Allday Woolwich Area Guided Walking Tour with Derelict London/London's Lost Rivers Author Paul Talling
2017 Dates: Sat 14 January 2017 at 10:30 SOLD OUT Sat 1st Apr 2017 at 10:30 SOLD OUT Sat 27 May 2017 at 10:30 SOLD OUT
Sat 24 June 2017 at 10:30 SOLD OUT Sat 9 September 2017 at 10:30 SOLD OUT
2018 Dates: Sat 3 February 2018 at 10:30 SOLD OUT Saturday 3 March at 10:30 SOLD OUT Sat 21 April at 10:30 SOLD OUT Sat 30 June SOLD OUT
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Meeting at Gallions Reach DLR at 10:30. Note: This station is in the back of beyond with no facilities & nowhere to grab a mug of tea until our scheduled cafe stop.
Please check www.tfl.gov.uk before travelling as engineering works may affect your journey.
Ends at Woolwich Arsenal DLR at approx 5pm.
We shall be making scheduled stops at a cafe and a pub (food & drink not included in the ticket price) though you are welcome to bring your own refreshments. There will be much walking and a little is off the path!! Please read the information below
Starting off with a walk around the surrounding area of Gallions Reach and taking in some forgotten areas and dereliction plus taking in stories of the Beckton Gasworks, the Royal Docks & the site of an 1878 steamboat disaster where 600 people perished. WARNING! This section of the walk involves off-piste activities such as walking through undergrowth, decaying wooden piers, using a (short) ladder & access to a lesser frequented part of the Thames foreshore to visit the remains of a decaying barge. Nothing is too strenuous but you need to watch your footing.
Then we head into North Woolwich past a few interesting buildings such as some of London's oldest terraced council houses & a derelict pub which despite losing its upper floors during the Blitz carried on trading until a few years ago.
Around mid-day we hit a cafe for half an hour before walking to the Woolwich Free Ferry via two disused railway stations side by side and a derelict pier once graced by Winston Churchill. After our scenic (!) riverboat crossing we embark on our adventure south of the Thames and walk around the site of the Woolwich Dockyard founded by King Henry VIII in 1512 to build his flagship (Great Harry), the largest ship of its day. Much of the area is now a housing estate but there are still clues of the once thriving dockyard such as the imposing main entrance gate posts a former guard house & the 1783 Clock House and some run docks remain popular for local anglers! We then walk through a busy shopping thoroughfare which is a little unloved round the edges. We pass a few premises of businesses that defined the area such as the (derelict) Royal Arsenal Co-operative Society Department Store, the Woolwich Building Society & the UK's very first branch of McDonalds.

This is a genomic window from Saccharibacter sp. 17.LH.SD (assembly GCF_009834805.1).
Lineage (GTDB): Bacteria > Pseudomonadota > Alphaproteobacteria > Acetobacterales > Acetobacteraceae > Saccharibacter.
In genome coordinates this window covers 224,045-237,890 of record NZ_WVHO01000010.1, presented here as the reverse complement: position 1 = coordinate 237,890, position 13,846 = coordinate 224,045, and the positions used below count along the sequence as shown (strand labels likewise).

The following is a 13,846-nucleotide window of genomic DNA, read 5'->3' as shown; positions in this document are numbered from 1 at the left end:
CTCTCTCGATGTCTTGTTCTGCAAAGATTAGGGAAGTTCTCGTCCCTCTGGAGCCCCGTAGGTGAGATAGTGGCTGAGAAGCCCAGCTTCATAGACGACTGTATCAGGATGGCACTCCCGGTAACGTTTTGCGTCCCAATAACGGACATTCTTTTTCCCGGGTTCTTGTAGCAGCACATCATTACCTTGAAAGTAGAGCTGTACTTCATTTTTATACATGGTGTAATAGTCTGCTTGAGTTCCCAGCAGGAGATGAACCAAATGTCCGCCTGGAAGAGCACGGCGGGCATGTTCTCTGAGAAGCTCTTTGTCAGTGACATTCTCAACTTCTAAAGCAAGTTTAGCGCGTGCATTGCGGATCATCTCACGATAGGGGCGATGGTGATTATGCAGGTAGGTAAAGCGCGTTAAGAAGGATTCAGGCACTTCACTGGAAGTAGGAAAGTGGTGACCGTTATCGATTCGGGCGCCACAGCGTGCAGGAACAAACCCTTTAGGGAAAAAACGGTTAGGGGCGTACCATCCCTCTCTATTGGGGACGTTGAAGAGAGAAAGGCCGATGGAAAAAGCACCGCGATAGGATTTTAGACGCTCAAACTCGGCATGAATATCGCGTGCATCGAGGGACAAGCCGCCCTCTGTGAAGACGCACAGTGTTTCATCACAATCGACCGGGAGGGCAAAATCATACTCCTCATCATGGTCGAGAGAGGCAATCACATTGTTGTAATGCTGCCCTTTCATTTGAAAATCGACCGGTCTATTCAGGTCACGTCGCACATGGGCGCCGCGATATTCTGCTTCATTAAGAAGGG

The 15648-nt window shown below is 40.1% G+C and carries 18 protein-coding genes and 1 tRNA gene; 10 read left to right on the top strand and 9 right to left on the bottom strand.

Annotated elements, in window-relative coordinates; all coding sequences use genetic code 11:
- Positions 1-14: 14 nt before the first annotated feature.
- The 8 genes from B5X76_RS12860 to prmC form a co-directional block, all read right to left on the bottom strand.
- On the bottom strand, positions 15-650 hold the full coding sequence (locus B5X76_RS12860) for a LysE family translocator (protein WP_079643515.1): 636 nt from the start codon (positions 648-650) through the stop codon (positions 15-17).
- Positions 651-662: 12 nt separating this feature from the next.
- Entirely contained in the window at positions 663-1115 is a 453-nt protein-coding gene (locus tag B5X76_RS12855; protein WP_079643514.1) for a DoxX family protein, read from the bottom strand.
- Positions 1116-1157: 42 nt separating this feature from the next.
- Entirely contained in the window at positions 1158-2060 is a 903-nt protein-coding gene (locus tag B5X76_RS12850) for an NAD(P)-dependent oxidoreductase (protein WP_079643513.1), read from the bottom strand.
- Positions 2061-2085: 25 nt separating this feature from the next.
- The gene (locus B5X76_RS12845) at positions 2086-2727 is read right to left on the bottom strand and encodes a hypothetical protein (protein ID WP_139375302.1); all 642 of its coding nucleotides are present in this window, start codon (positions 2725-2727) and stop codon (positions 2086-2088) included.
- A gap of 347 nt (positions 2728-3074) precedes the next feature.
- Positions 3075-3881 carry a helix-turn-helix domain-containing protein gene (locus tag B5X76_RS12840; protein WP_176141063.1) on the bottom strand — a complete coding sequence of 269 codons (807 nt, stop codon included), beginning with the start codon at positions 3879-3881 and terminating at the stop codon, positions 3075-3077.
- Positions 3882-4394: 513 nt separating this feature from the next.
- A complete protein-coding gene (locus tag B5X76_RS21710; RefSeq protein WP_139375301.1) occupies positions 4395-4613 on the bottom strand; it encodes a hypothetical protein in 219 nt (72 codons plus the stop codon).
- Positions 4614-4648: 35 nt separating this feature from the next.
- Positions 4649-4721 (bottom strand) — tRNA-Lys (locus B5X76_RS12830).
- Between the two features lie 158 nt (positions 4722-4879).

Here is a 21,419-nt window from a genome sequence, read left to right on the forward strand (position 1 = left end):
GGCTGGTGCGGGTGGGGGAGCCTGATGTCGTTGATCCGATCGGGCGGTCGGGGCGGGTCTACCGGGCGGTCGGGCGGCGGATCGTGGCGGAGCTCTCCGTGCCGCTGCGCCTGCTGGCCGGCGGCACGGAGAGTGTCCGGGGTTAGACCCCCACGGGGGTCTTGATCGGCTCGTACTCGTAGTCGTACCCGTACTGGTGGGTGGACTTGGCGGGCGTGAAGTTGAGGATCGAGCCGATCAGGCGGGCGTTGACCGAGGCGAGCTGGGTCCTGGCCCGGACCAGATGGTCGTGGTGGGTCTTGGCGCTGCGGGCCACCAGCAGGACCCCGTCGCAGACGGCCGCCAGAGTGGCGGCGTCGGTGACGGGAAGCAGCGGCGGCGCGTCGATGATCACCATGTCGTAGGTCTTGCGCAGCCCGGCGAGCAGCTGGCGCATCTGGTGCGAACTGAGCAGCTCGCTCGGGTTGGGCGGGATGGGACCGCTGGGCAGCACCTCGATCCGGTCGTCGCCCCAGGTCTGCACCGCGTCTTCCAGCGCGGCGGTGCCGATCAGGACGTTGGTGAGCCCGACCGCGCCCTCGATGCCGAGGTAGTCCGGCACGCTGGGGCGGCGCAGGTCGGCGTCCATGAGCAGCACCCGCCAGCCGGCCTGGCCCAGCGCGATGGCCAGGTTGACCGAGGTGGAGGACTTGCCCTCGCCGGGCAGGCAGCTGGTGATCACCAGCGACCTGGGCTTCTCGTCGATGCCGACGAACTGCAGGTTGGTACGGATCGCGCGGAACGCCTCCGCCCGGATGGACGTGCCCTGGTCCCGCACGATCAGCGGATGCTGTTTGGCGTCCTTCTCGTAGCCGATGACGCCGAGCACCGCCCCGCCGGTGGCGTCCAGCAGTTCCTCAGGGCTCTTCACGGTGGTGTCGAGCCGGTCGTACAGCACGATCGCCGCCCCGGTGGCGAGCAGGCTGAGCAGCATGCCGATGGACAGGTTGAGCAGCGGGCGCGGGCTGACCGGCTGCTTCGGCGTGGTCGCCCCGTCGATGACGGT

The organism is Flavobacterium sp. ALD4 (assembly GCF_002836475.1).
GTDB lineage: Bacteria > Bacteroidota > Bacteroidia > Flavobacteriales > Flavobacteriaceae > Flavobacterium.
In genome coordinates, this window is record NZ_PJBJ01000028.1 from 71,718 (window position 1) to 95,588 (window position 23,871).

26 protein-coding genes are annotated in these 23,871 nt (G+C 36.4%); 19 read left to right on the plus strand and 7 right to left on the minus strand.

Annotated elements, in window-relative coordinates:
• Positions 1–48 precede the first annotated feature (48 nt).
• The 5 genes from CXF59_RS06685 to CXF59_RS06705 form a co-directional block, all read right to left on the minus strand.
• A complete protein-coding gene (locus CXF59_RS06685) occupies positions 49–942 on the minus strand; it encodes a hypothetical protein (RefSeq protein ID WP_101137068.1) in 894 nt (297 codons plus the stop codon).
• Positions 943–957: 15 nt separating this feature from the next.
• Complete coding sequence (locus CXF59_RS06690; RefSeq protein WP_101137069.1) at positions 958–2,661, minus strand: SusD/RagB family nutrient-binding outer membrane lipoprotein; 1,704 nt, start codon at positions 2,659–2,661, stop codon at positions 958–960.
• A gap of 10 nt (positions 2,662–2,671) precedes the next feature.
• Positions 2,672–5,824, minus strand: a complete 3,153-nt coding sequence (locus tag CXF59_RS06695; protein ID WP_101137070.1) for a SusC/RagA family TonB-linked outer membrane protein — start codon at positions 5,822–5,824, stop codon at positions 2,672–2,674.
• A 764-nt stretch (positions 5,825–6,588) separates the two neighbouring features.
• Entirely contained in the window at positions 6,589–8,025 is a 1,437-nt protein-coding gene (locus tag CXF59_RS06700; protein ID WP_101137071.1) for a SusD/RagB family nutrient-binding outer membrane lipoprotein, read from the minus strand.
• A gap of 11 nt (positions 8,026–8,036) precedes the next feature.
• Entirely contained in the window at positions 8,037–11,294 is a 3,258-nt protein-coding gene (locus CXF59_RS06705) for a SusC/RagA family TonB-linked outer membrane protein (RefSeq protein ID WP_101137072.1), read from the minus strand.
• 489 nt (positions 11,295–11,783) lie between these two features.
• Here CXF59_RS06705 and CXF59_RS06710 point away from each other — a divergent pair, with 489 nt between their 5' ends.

Next up, the Royal Arsenal - the historic site of armaments manufacture and explosives research. Once a great place to see dereliction but now it comprises one of the biggest concentrations of Grade I and Grade II listed buildings converted for residential use, with more than 3,000 residents. We will stop off for a drink at The Dial Arch now a public house. Here Paul will tell you about a group of engineers working in this block who formed the Dial Square FC which later became the Woolwich Arsenal FC. You will also have time to wander around the vicinity to look at the information boards
We walk along the Thames to West Thamesmead and then follow the route of a disused canal built in 1814 by convict labour which formed the eastern boundary of the Arsenal. Here you will see the old lock gates and a derelict swing bridge. As we visit the site of Plumstead Marshes and see the site of two former Arsenal football grounds one of which is now a derelict trading estate.
Finally we head back into Woolwich via some interesting old buildings with stories that feature on the Derelict London website where you can either head home or join Paul for another drink or two....
The black and white photos below of the Derelict London walking tour of Woolwich are courtesy of Tim Slessor
Photographs of the Derelict London walking tour of Woolwich are courtesy of David Jenner: